Twitter Inc has initiated talks with several technology companies to explore selling itself, a person familiar with the matter said on Friday, as the social media company grapples with its slowest revenue growth since going public in 2013.
Twitter has struggled to translate its high public profile into the kind of user growth that has propelled Facebook, which now boasts 1.71 billion customers. The company has also suffered from management turmoil since its earliest days.
CNBC reported earlier on Friday, citing anonymous sources, that Twitter is in talks with companies that include Alphabet’s Google and Salesforce.com, and may receive a formal bid soon.
Twitter and Alphabet could not be reached immediately for comment. Salesforce declined to comment.
Twitter shares jumped more than 20 percent to $22.46 per share on Friday on the report of sales talks, marking the largest one-day rise since their first day of trading in 2013.
Twitter, which now has a market value of nearly $16 billion, has been a near-constant focus of takeover speculation amid persistently disappointing sales and user engagement.
Morningstar analyst Ali Mogharabi said Alphabet would be the best acquirer for Twitter since it has not yet been able to crack social media on its own despite several efforts.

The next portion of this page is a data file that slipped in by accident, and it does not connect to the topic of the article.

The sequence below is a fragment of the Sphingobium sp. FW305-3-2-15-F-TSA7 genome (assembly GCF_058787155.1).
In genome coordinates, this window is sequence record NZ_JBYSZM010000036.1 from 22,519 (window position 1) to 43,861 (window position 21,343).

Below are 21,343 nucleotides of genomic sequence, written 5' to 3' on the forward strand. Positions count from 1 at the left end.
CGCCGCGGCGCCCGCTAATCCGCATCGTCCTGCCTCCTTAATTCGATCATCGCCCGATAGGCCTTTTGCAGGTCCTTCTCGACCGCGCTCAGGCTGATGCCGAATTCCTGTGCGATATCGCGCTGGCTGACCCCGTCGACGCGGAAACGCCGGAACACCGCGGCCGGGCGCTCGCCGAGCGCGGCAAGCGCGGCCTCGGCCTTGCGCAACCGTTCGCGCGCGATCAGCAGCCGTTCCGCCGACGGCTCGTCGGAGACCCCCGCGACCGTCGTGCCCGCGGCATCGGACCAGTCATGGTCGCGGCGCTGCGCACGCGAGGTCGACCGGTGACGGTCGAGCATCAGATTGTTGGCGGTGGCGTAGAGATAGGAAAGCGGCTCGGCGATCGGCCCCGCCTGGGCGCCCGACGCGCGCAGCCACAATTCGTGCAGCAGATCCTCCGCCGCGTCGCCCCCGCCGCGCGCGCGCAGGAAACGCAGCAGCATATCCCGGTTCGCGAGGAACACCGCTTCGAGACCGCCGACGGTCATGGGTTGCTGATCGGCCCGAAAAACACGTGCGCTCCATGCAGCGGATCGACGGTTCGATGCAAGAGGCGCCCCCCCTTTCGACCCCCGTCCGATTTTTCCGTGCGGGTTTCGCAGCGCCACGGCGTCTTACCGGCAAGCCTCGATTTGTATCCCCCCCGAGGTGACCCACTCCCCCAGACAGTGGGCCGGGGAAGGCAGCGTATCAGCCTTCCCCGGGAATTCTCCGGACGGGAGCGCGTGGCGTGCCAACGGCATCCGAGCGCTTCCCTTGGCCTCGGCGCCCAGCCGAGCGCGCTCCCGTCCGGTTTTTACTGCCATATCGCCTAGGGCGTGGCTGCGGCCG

“From a strategic standpoint, we think from it would be more beneficial for Alphabet as opposed to Salesforce,” Mogharabi said.
Morningstar estimates Twitter could be bought for $22 per share.
As rivals such as Facebook’s Instagram and Snapchat gain traction with advertisers and social media users, investors have questioned how long Twitter could persist as a stand-alone company.
Co-founder Jack Dorsey returned to the company as chief executive in 2015, but his plan for reviving Twitter is at best seen as unfinished.
The company has struggled to generate revenue growth and profits, despite having some 313 million average monthly active users and a growing presence as a source of breaking news. It grew its user base by less than 1 percent in the second quarter.
Twitter missed Wall Street’s sales expectations in both the first and second quarters of this year, according to Thomson Reuters StarMine, and has yet to produce a net profit in 11 quarters as a public company. As of the end of the second quarter, the company has an accumulated loss of nearly $2.3 billion since its inception.
As a result, Twitter shares have struggled to retain their brief upward momentum following the company’s highly anticipated initial public offering in November 2013 at $26 a share.
The shares peaked above $74 just over a month after its IPO, but have been on steady downward trajectory since. From then through Thursday’s close at $18.63, the stock had lost three-quarters of its value.